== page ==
7 Reasons You May Not be Losing Weight While Dieting (Part 1)



As always, I'm still on a diet.  I've tried everything and seem to get so far and the loss just stops.  This information came from NutriSystems and find myself doing several of these 7 things that may be preventing me from losing weight.  Wanted to share with other dieters out there.

(This is one I'm guilty of doing)

1. Skipping meals.

Passing on breakfast or lunch to reduce the amount of calories you eat each day can seem like a shortcut to losing weight, and this strategy may lead you to drop a few pounds in the short term. But a study published in the Journal of Nutritional Biochemistry reports that skipping meals actually increases belly fat, so no matter what the scale says you end up looking like you’ve gained rather than lost weight.


Do: Eat small meals and snacks throughout the day to keep your metabolism working steadily–that’s the safe way to reduce calories.

Sunday, January 29, 2017

Cheese Crust Pizza Bites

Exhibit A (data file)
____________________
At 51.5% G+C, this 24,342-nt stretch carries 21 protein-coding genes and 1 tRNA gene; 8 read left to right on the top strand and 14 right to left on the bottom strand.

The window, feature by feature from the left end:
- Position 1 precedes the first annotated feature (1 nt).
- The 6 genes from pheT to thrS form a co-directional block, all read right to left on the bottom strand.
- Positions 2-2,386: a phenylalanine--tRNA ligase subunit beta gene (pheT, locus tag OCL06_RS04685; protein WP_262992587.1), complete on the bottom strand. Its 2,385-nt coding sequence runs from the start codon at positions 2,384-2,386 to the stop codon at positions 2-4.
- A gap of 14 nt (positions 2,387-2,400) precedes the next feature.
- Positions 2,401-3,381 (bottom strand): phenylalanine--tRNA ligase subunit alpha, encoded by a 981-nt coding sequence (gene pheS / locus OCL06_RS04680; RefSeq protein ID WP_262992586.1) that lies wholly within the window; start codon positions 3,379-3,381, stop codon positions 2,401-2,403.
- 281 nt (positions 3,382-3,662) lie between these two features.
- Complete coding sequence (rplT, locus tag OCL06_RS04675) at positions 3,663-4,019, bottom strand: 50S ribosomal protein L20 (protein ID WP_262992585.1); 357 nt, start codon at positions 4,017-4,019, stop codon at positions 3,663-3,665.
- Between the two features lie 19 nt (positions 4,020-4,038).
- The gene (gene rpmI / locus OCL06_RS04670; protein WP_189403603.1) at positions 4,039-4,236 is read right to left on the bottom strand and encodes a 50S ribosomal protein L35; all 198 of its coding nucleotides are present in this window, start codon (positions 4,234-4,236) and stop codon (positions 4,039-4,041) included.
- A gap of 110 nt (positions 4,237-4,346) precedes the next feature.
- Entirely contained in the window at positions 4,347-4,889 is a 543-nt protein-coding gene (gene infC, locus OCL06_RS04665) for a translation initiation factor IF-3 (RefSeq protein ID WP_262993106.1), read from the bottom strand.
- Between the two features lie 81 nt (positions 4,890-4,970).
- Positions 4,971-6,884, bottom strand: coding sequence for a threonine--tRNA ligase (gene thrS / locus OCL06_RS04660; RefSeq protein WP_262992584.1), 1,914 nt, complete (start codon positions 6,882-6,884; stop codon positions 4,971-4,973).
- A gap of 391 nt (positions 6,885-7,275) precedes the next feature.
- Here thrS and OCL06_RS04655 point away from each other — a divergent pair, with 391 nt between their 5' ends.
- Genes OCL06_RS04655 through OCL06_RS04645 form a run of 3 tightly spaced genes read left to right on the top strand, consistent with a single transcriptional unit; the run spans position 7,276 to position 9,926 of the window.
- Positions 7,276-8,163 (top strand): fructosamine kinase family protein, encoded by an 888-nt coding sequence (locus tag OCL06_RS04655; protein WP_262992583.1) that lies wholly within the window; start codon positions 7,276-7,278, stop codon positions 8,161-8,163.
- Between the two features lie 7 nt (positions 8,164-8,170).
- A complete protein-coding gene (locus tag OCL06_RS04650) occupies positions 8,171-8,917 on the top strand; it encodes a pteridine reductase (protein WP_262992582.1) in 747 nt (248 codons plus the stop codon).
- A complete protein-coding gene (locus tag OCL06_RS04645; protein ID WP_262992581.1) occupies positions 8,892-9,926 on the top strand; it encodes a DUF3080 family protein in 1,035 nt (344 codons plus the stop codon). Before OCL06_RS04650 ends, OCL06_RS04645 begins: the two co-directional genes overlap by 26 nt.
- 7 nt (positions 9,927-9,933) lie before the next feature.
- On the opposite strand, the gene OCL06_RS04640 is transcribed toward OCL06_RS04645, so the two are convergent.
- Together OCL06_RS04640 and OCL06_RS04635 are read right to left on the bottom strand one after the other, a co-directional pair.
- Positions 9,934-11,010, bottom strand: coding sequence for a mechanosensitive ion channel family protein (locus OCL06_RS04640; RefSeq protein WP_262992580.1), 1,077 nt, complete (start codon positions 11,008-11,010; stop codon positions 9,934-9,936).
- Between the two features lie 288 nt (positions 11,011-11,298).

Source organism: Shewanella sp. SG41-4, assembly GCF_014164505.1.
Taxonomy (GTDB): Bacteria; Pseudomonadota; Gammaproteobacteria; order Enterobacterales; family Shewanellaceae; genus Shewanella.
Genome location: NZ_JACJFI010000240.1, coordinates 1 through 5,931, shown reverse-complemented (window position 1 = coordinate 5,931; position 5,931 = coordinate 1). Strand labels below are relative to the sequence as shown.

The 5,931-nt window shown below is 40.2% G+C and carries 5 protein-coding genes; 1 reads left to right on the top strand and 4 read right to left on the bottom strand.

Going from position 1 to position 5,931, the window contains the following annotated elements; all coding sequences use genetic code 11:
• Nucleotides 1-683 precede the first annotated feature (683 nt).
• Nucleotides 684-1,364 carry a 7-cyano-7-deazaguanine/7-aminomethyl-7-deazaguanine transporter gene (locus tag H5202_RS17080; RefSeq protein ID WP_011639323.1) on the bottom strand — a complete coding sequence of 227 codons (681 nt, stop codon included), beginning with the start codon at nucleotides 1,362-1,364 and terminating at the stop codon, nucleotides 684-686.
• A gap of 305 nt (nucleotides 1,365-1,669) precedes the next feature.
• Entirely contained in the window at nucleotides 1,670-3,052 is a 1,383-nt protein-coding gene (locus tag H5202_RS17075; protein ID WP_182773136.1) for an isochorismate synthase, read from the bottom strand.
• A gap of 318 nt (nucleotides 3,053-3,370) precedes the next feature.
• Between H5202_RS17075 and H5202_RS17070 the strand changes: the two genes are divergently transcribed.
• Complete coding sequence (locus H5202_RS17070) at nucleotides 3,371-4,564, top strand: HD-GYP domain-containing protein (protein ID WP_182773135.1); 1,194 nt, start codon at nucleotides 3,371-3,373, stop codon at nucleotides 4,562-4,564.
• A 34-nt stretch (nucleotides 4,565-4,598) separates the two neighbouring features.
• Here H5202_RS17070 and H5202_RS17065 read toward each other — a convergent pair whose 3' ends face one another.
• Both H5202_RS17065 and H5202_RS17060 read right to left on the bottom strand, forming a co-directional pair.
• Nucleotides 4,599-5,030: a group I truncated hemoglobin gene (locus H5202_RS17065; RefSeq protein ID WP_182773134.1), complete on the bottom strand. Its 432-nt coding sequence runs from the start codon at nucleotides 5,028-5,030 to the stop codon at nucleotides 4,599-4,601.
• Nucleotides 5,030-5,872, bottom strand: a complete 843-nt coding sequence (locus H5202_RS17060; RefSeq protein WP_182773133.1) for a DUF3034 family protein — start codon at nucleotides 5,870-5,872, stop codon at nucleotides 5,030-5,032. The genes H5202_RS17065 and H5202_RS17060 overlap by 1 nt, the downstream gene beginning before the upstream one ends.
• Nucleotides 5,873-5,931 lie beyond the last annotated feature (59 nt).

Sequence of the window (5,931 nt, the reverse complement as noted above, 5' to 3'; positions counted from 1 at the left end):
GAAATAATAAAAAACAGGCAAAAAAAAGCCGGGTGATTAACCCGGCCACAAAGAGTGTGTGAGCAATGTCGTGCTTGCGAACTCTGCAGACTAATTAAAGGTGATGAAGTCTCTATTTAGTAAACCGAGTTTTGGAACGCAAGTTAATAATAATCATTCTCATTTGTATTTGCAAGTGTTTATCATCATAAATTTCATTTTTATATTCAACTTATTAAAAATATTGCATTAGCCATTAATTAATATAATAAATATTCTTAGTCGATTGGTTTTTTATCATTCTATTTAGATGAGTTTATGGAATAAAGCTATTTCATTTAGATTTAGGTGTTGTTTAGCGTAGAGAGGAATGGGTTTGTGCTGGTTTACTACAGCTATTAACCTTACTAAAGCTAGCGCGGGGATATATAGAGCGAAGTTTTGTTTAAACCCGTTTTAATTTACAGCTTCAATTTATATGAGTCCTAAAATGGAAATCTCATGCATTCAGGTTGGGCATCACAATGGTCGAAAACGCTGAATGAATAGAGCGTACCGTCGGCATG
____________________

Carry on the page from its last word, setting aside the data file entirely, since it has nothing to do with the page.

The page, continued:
While making my sausage balls using my small muffin tins I found myself short in filling up the full 24 tins so I decided to make what I'm calling my Cheese Crust Pizza Bites.  I simply filled each empty tin with shredded cheese and topped it with a slice of pepperoni allowing it to bake along with my sausage balls.  (375 degrees for 12-14 minutes).  They came out perfect and make yet another game day snack.  You can serve them as is along with salsa, pizza sauce and even sour cream.  Change the flavors by using cooked chicken, sausage, bacon, ground beef or go veggie by using mushrooms, onions and/or peppers.  You can change the flavor too by changing the cheese.  Use Italian blends, Mexican blends, or keep it straight with cheddars, etc.  These little treats are really good, easy to make and have many variations.